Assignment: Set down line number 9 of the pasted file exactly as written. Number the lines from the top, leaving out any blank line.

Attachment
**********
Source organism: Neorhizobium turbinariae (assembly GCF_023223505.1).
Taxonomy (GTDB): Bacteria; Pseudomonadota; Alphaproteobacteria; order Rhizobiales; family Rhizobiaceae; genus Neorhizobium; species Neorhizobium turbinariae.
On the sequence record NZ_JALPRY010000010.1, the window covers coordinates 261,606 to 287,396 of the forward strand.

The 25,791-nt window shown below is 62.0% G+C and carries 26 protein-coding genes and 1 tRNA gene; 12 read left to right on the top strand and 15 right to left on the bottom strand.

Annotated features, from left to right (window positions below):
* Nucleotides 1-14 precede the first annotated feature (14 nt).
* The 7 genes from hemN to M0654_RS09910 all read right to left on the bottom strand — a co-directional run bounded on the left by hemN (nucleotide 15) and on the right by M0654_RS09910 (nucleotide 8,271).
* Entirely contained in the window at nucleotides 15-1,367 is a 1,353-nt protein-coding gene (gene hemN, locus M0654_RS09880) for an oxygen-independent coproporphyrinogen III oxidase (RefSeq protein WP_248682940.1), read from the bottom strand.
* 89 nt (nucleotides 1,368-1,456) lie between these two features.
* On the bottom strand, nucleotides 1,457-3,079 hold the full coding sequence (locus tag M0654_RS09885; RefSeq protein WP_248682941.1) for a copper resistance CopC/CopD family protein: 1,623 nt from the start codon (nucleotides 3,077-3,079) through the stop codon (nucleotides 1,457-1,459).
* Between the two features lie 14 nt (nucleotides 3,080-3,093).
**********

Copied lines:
* 89 nt (nucleotides 1,368-1,456) lie between these two features.